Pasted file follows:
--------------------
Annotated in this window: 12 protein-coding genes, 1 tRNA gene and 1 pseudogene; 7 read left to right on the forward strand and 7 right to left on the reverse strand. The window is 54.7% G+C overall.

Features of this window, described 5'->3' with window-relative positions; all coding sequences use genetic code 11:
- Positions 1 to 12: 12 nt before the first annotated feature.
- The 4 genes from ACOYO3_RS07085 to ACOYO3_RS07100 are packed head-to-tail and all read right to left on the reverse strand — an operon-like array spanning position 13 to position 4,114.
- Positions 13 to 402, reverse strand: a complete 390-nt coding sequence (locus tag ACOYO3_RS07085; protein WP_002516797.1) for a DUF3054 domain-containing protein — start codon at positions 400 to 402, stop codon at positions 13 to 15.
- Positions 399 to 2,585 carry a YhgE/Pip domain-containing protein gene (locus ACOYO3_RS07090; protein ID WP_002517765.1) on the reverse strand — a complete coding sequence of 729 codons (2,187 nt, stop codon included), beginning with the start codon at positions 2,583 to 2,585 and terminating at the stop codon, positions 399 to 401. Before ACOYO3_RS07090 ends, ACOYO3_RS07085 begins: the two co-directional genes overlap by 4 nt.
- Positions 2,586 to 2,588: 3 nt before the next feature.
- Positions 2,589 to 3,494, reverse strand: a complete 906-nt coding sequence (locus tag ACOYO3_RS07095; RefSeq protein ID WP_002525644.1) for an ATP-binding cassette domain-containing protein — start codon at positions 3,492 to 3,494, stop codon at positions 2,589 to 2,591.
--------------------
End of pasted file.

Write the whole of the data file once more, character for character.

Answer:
Annotated in this window: 12 protein-coding genes, 1 tRNA gene and 1 pseudogene; 7 read left to right on the forward strand and 7 right to left on the reverse strand. The window is 54.7% G+C overall.

Features of this window, described 5'->3' with window-relative positions; all coding sequences use genetic code 11:
- Positions 1 to 12: 12 nt before the first annotated feature.
- The 4 genes from ACOYO3_RS07085 to ACOYO3_RS07100 are packed head-to-tail and all read right to left on the reverse strand — an operon-like array spanning position 13 to position 4,114.
- Positions 13 to 402, reverse strand: a complete 390-nt coding sequence (locus tag ACOYO3_RS07085; protein WP_002516797.1) for a DUF3054 domain-containing protein — start codon at positions 400 to 402, stop codon at positions 13 to 15.
- Positions 399 to 2,585 carry a YhgE/Pip domain-containing protein gene (locus ACOYO3_RS07090; protein ID WP_002517765.1) on the reverse strand — a complete coding sequence of 729 codons (2,187 nt, stop codon included), beginning with the start codon at positions 2,583 to 2,585 and terminating at the stop codon, positions 399 to 401. Before ACOYO3_RS07090 ends, ACOYO3_RS07085 begins: the two co-directional genes overlap by 4 nt.
- Positions 2,586 to 2,588: 3 nt before the next feature.
- Positions 2,589 to 3,494, reverse strand: a complete 906-nt coding sequence (locus tag ACOYO3_RS07095; RefSeq protein ID WP_002525644.1) for an ATP-binding cassette domain-containing protein — start codon at positions 3,492 to 3,494, stop codon at positions 2,589 to 2,591.